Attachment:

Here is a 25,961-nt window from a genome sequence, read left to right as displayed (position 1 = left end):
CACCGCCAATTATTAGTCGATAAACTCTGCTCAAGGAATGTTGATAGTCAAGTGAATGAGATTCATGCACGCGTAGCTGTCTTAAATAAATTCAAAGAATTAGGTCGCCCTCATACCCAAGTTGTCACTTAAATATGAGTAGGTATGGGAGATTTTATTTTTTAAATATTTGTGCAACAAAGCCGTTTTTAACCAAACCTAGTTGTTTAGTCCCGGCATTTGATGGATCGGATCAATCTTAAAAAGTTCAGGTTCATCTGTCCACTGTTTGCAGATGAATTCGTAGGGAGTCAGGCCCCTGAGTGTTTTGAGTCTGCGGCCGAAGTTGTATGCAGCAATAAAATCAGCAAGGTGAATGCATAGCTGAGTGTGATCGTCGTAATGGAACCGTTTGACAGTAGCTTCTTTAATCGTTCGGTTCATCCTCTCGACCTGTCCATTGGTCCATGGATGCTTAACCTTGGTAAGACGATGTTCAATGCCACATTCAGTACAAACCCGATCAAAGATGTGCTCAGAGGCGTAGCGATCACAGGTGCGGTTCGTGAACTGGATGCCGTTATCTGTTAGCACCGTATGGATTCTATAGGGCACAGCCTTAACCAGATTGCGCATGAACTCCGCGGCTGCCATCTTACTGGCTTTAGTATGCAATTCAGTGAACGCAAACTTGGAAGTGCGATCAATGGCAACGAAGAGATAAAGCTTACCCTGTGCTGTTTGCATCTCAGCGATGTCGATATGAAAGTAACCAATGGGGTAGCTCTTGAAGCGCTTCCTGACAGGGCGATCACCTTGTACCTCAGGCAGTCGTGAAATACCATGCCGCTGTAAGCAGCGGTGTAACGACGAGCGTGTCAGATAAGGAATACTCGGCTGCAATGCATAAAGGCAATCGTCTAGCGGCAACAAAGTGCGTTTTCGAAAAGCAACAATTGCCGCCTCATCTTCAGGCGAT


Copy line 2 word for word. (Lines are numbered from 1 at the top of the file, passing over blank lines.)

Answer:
CACCGCCAATTATTAGTCGATAAACTCTGCTCAAGGAATGTTGATAGTCAAGTGAATGAGATTCATGCACGCGTAGCTGTCTTAAATAAATTCAAAGAATTAGGTCGCCCTCATACCCAAGTTGTCACTTAAATATGAGTAGGTATGGGAGATTTTATTTTTTAAATATTTGTGCAACAAAGCCGTTTTTAACCAAACCTAGTTGTTTAGTCCCGGCATTTGATGGATCGGATCAATCTTAAAAAGTTCAGGTTCATCTGTCCACTGTTTGCAGATGAATTCGTAGGGAGTCAGGCCCCTGAGTGTTTTGAGTCTGCGGCCGAAGTTGTATGCAGCAATAAAATCAGCAAGGTGAATGCATAGCTGAGTGTGATCGTCGTAATGGAACCGTTTGACAGTAGCTTCTTTAATCGTTCGGTTCATCCTCTCGACCTGTCCATTGGTCCATGGATGCTTAACCTTGGTAAGACGATGTTCAATGCCACATTCAGTACAAACCCGATCAAAGATGTGCTCAGAGGCGTAGCGATCACAGGTGCGGTTCGTGAACTGGATGCCGTTATCTGTTAGCACCGTATGGATTCTATAGGGCACAGCCTTAACCAGATTGCGCATGAACTCCGCGGCTGCCATCTTACTGGCTTTAGTATGCAATTCAGTGAACGCAAACTTGGAAGTGCGATCAATGGCAACGAAGAGATAAAGCTTACCCTGTGCTGTTTGCATCTCAGCGATGTCGATATGAAAGTAACCAATGGGGTAGCTCTTGAAGCGCTTCCTGACAGGGCGATCACCTTGTACCTCAGGCAGTCGTGAAATACCATGCCGCTGTAAGCAGCGGTGTAACGACGAGCGTGTCAGATAAGGAATACTCGGCTGCAATGCATAAAGGCAATCGTCTAGCGGCAACAAAGTGCGTTTTCGAAAAGCAACAATTGCCGCCTCATCTTCAGGCGAT